Mar 7, 2018 | Featured in: Watching Backyard Birds, April 2018

Spring Can Really Hang Birds Up the Most

We typically think of the best bird feeding seasons as fall and winter, but it is actually early spring when birds could use the bit of help that our feeders may give them.

We typically think of the best bird feeding seasons as fall and winter, but it is actually early spring when birds could use the bit of help that our feeders may give them. Two full seasons after the blooming and growing months of summer have ended, natural food supplies will be gone or nearly so. Berries, nuts, seeds, insects, flower nectar, buds, and other natural foods that birds eat will not yet be available or even growing in the cold-winter parts of North America. This makes spring feeding a wonderful opportunity for fans of backyard birds.

There are also some things to anticipate at the feeders in spring. The return of hummingbirds is always a highlight at my house. The adult males usually arrive around April 15 here in southeastern Ohio. But we also enjoy spring feeder visits from indigo buntings and rose-breasted grosbeaks, which opt to eat sunflower hearts and seeds at the feeder in the weeks before insects and new plant buds are available.

One final note about the joys of spring feeding: Warmer weather makes things easier for microbes and disease to spread. It's a good idea to move your feeding station to a new spot—away from the seed hulls and droppings that accumulated during winter. And give your feeders a good thorough cleaning before restocking them for the spring feeding season.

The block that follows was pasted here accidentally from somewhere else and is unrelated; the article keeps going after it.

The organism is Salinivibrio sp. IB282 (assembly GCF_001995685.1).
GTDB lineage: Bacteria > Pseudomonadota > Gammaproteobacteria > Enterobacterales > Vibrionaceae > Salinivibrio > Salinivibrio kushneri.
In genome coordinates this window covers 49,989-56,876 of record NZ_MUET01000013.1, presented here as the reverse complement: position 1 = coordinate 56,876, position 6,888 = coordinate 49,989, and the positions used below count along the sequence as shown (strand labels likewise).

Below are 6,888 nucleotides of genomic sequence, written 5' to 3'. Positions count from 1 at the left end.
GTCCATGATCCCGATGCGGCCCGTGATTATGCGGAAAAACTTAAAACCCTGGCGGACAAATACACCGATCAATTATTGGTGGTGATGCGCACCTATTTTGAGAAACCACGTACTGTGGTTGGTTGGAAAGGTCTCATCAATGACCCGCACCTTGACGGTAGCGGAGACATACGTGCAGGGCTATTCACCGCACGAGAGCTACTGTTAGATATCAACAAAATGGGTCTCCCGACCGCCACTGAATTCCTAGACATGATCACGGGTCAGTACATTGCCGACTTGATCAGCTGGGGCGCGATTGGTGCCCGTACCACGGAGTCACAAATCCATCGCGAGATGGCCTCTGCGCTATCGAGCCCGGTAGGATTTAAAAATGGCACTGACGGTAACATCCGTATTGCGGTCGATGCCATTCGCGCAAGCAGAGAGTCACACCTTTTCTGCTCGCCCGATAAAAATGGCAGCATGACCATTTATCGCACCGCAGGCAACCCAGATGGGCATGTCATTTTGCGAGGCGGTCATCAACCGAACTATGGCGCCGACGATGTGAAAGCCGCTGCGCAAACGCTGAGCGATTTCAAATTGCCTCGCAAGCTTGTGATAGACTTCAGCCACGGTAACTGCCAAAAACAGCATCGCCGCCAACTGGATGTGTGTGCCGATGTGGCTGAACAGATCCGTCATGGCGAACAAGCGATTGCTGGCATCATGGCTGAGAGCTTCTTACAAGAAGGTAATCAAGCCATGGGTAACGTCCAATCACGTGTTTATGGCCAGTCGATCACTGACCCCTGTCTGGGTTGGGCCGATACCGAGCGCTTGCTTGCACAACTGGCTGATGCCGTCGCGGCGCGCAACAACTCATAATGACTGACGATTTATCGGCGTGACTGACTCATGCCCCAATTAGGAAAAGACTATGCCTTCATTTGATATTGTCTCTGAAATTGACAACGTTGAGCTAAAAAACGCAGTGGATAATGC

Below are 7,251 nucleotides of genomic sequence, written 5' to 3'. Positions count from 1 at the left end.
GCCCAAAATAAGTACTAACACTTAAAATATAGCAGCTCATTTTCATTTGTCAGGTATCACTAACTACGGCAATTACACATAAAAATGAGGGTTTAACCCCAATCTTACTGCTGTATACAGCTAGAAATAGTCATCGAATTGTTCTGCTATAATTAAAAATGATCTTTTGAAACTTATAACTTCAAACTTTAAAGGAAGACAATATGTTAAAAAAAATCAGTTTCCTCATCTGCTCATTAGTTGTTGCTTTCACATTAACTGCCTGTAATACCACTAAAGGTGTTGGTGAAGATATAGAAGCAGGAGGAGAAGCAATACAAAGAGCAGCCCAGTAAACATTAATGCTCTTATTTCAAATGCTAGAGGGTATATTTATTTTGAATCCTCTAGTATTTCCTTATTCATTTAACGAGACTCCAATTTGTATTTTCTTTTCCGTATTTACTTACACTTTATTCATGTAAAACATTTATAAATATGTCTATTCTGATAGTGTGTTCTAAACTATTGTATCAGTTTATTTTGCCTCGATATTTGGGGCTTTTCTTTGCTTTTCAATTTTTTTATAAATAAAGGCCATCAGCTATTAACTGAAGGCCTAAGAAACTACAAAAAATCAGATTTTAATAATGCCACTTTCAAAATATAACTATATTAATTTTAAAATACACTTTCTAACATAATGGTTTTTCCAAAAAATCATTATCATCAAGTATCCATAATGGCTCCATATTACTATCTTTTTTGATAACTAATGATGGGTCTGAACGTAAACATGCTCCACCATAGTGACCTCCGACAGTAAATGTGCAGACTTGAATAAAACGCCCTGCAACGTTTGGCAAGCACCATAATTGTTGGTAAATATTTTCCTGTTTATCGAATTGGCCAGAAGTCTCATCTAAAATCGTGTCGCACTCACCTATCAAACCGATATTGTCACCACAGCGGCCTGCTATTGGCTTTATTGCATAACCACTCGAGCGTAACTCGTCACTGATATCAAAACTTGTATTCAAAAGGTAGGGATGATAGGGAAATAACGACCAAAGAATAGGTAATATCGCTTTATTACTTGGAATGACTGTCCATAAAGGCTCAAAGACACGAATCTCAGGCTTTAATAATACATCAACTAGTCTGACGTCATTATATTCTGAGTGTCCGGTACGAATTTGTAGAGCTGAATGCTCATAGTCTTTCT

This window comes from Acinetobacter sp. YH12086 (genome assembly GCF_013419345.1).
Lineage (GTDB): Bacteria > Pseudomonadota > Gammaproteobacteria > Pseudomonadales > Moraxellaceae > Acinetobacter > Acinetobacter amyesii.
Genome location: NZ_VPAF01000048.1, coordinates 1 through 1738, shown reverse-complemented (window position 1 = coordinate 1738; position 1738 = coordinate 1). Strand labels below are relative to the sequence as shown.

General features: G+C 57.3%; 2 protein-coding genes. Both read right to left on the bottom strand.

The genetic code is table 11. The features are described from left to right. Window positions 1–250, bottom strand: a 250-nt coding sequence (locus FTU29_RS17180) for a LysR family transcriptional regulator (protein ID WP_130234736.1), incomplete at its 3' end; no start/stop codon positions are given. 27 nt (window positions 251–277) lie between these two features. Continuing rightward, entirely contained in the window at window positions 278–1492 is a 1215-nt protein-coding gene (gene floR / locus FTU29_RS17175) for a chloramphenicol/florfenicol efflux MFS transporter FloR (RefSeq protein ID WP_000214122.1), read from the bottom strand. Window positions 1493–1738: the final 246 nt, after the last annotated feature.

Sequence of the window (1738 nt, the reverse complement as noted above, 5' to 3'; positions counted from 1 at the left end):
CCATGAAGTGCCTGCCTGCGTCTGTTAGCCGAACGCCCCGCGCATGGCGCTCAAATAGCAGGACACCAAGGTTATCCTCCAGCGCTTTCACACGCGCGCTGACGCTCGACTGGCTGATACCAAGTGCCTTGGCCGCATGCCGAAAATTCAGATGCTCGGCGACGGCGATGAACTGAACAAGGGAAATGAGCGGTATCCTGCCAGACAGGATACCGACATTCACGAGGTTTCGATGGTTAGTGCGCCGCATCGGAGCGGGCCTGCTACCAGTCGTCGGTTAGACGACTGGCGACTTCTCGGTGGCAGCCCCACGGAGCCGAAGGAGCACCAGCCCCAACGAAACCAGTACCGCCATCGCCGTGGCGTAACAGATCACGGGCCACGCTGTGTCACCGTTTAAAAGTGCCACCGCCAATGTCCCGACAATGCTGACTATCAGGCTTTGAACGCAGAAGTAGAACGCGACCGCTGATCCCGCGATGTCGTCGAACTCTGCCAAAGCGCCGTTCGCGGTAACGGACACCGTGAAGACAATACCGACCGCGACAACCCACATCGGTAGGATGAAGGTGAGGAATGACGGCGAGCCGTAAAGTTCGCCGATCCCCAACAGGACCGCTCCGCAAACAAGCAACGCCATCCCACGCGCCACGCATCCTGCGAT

Happy backyard birding!

About Bill Thompson, III

Bill Thompson III is the editor of Bird Watcher's Digest by day. He's also a keen birder, the author of many books, a dad, a field trip leader, an ecotourism consultant, a guitar player, and blogger.

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  • Another suggestion is to buy easy to clean feeders. It’s just human nature to avoid a task that’s hard, so fill your birdfeeding station with feeders that dissemble and clean up easily.As your budget allows, replace old fussy feeders with ones that make cleaning a snap.And have a back-up feeder or two so when you clean a birdfeeder, you have another to take its place.
    by Nancy Castillo, Fri, 16 Mar 2018
  • I don't agree with the 20-30 minutes at 375°. This will burn the egg shells. 5-7 minutes is enough to kill any issues. I also place mine in the microwave for 2-3 minutes to achieve the same result.Just my experience and suggestion.I host 100+ pairs of Purple Martin's and many box nesting species.
    by Mark Croucher, Sat, 03 Mar 2018
  • Has anyone heard of a Carolina wren opening doors? Our cat brought us a wren late last night, thought it was a goner but put it in our parakeet's old cage that has the sliding vertical doors. The wren gained strength, started to bop around the cage. We wanted to release it in the morning to make sure we could see it escape to safety. I put the cage in a quiet bathroom and went to bed. I woke up to the sound of fluttering wings. Sure enough the wren somehow got out, crept under the bathroom door and was trying to get out. I caught it with a light blanket and released it outside. It promptly flew away, very strong. I went back to the cage and am just dumbfounded and impressed, no way out unless it somehow pried the doors open. I was just relieved that it was ok. I can't believe it survived being carried around and batted about like a toy by the cat!Thoughts?
    by Beth Andries, Wed, 27 Sep 2017
  • cool
    by Luke Tansey, Sat, 16 Sep 2017
  • how can i get Caterpillar and other insects at home or buy them etc etc etc for my quails any suggestions earliest res thanks in advance
    by asif, Mon, 11 Sep 2017